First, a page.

We've done it before. Many times.

Question: Is there a huge audience out there that wants to come to Princeton games and just hasn't learned about them?

TigerBlog has no idea.


Anonymous said...

Are there any precedents or analogs anywhere in college athletics where a school's marketing has had a material impact on attendance? I see billboards advertising other college football teams (Rutgers and Army) and I doubt they have any more success reaching potential fans than Princeton has had.

It seems that there are relatively few things a college can do in the short term to bump up attendance. In the long run, there are two: a winning team helps (think men's lacrosse and hockey after improvements in the W-L record) and creating a tradition and social event around certain higher profile games (football games against Harvard and Yale, basketball against Penn, men's lacrosse against Syracuse and Cornell).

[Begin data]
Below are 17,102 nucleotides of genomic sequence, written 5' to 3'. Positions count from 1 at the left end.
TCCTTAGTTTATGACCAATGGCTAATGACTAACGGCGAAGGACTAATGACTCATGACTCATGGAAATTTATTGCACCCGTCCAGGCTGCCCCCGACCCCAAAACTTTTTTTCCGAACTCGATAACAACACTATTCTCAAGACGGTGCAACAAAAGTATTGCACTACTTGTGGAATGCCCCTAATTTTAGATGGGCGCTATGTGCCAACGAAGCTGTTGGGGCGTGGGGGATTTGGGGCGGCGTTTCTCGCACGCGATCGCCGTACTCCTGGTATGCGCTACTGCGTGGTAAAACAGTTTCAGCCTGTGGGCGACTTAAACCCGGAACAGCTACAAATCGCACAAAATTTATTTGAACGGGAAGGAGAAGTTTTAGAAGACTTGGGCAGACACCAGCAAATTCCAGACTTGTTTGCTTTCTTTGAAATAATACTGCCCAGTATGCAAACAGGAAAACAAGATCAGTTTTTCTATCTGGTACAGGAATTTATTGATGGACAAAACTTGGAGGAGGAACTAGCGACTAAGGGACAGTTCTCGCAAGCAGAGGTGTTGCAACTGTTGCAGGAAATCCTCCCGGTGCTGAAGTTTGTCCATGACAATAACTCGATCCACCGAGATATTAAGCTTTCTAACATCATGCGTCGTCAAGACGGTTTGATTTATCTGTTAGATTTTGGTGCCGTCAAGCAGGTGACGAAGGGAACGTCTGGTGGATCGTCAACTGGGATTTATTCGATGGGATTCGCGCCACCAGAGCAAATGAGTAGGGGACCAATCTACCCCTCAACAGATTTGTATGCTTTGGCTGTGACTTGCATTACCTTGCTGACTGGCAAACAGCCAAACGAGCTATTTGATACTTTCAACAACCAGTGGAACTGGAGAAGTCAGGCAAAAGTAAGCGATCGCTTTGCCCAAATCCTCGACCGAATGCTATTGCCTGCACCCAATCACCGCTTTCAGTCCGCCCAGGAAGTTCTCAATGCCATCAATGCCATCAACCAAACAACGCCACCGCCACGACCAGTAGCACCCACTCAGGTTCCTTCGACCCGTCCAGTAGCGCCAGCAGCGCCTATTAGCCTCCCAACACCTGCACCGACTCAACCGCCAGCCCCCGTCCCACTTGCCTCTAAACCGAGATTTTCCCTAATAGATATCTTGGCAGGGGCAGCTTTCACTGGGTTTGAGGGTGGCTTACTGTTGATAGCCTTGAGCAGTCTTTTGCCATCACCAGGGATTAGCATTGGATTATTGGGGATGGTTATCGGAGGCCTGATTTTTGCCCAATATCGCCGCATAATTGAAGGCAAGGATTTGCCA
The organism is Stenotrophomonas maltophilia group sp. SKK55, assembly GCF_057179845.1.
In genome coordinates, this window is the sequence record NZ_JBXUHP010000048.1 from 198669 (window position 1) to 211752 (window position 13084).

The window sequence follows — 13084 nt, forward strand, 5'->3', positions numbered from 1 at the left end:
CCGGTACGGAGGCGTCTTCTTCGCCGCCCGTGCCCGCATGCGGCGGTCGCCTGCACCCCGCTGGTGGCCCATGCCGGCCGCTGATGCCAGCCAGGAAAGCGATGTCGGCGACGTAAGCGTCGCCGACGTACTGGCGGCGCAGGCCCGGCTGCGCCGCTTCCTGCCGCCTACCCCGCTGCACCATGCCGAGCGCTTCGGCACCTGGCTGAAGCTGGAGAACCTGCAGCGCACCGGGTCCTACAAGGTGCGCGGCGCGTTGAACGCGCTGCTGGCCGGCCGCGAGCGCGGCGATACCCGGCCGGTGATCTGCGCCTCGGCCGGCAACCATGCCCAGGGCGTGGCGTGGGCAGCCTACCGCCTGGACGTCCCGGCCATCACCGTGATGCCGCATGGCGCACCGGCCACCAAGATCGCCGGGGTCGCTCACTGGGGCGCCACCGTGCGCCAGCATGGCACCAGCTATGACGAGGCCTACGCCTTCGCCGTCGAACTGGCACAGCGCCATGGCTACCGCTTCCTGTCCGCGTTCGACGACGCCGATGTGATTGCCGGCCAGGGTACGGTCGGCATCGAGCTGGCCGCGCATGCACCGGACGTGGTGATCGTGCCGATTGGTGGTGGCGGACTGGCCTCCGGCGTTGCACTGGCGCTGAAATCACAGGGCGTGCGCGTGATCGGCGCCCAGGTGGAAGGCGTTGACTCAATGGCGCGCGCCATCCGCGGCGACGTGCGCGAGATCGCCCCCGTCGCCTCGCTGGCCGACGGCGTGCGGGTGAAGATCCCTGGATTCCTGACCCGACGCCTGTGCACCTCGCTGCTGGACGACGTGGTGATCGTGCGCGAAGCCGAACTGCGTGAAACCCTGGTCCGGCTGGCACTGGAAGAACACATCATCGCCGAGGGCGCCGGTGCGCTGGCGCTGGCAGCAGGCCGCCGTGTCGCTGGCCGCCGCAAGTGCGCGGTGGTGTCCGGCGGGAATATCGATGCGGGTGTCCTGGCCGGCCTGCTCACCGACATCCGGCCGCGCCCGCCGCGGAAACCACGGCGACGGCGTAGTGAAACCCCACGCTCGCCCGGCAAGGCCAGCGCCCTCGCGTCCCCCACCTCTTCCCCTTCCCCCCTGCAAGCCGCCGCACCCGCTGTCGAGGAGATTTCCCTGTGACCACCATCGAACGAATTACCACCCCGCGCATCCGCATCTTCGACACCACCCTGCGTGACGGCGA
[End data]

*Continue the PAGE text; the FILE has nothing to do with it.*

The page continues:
If you can point to any examples anywhere in college sports of marketing that works in the absence of this kind of long-dated tradition or an improvement in wins and losses, I would be surprised.

Anonymous said...

tiger blog:

i found your blog via link from big green alert.

you write well.

Anonymous said...

Memories of that scary mean doctor on Lost in Space, the show that came on TV right after Bat Man, were bad enough and now you bring up the Mole Men?!

You are not a kind person TigerBlog.

Regarding marketing Princeton athletics, I think (and remember, I too was scarred by bad late 60's TV and I did not even mention Dark Shadows...) there are other possibilities.

Sitting in a stand isn't the only way to support a program. Sitting in the stands and being on campus aren't the only way to show support. Admittedly an important way, but not the only way.

Look around. The clues are hiding in plain sight.

Anonymous said...

Mole men scared me too and "to be continued" was brutal. This reader was hoping that TB might find a tasteful way to reference the recent 40th anniversary of the publication of Deliverance (1970)and the movie (1972).

While on the topic of marketing, what about marketing TigerBlog - an underappreciated gem in the Amazon of Princeton U communications?